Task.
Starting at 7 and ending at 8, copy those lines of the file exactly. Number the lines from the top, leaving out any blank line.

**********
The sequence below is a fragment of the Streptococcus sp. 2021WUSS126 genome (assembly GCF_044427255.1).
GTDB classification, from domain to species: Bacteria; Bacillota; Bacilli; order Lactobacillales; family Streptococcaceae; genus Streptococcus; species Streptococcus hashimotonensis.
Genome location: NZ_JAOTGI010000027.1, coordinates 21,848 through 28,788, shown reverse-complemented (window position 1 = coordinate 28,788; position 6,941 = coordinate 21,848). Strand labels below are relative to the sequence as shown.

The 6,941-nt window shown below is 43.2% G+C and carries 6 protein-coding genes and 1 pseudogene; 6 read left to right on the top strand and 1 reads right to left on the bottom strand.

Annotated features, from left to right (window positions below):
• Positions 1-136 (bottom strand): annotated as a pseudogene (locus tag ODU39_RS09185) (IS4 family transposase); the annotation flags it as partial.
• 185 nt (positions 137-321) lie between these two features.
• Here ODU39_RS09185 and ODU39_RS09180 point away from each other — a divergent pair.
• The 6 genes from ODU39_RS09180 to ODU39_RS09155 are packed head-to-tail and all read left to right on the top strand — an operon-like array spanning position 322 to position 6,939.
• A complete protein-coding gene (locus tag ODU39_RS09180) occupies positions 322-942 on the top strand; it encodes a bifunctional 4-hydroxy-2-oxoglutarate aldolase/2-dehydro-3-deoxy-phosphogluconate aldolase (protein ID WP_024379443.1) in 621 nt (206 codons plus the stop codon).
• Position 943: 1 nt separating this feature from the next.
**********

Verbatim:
• 185 nt (positions 137-321) lie between these two features.
• Here ODU39_RS09185 and ODU39_RS09180 point away from each other — a divergent pair.